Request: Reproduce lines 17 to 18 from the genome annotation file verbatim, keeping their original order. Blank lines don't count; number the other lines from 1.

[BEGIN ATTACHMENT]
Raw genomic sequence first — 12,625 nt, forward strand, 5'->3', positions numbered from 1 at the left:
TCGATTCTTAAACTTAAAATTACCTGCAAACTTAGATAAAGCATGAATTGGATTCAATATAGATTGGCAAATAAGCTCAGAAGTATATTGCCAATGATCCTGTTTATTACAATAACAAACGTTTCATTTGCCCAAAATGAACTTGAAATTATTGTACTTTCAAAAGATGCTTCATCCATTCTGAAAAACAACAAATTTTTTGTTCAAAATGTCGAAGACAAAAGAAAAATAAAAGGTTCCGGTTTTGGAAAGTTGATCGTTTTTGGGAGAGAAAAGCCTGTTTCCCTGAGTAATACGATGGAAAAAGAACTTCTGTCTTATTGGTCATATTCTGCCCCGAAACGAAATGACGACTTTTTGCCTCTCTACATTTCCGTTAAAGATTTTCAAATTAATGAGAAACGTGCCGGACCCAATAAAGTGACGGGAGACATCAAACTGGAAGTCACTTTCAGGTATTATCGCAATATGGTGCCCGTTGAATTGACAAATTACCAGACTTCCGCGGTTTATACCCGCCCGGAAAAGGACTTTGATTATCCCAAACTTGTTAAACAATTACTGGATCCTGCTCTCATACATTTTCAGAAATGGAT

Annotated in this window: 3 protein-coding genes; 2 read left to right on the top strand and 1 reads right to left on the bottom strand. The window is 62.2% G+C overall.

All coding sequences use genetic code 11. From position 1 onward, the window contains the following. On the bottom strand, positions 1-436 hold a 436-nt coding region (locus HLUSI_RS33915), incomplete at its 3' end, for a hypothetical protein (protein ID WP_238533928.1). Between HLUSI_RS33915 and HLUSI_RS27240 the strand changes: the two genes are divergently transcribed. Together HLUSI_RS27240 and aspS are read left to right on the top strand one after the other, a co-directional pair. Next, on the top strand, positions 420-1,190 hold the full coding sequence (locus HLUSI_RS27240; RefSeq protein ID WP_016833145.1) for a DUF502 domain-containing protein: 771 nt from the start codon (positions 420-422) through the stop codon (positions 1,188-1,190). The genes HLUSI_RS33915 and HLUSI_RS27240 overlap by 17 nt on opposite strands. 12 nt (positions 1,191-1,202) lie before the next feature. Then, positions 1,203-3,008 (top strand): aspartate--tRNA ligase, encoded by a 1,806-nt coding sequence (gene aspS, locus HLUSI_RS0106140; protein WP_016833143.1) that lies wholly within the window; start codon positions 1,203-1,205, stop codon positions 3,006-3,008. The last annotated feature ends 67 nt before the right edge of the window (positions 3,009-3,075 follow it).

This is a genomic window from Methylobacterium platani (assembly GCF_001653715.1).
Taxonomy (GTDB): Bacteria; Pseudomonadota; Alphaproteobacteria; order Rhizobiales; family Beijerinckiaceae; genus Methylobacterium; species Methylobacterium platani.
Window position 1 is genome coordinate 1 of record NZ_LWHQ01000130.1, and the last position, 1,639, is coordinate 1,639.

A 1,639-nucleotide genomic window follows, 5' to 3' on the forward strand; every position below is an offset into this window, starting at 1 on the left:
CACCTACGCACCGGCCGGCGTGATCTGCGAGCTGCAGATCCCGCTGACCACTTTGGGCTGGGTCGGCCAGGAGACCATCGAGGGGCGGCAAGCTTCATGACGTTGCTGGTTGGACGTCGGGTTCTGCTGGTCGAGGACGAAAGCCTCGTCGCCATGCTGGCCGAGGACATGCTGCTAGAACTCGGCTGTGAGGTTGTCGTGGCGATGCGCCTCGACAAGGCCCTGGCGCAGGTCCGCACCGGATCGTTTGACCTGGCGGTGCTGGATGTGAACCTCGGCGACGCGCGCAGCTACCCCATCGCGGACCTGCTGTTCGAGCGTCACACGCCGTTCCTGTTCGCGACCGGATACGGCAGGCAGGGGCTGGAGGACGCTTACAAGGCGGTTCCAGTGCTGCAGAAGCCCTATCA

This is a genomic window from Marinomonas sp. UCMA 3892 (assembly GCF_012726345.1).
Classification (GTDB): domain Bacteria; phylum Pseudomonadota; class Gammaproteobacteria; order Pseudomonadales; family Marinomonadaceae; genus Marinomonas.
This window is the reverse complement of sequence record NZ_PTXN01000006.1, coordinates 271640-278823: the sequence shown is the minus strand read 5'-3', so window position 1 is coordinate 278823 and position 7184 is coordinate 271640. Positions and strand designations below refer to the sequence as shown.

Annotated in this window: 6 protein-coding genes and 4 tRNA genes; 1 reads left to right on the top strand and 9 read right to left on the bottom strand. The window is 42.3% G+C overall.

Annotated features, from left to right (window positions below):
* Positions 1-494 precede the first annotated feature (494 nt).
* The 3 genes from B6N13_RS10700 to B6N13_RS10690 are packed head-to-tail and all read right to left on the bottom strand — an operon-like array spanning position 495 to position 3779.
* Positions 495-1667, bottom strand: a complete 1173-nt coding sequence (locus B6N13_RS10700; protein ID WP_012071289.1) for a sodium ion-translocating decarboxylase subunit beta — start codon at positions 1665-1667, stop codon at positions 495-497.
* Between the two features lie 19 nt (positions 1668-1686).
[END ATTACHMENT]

* Positions 495-1667, bottom strand: a complete 1173-nt coding sequence (locus B6N13_RS10700; protein ID WP_012071289.1) for a sodium ion-translocating decarboxylase subunit beta — start codon at positions 1665-1667, stop codon at positions 495-497.
* Between the two features lie 19 nt (positions 1668-1686).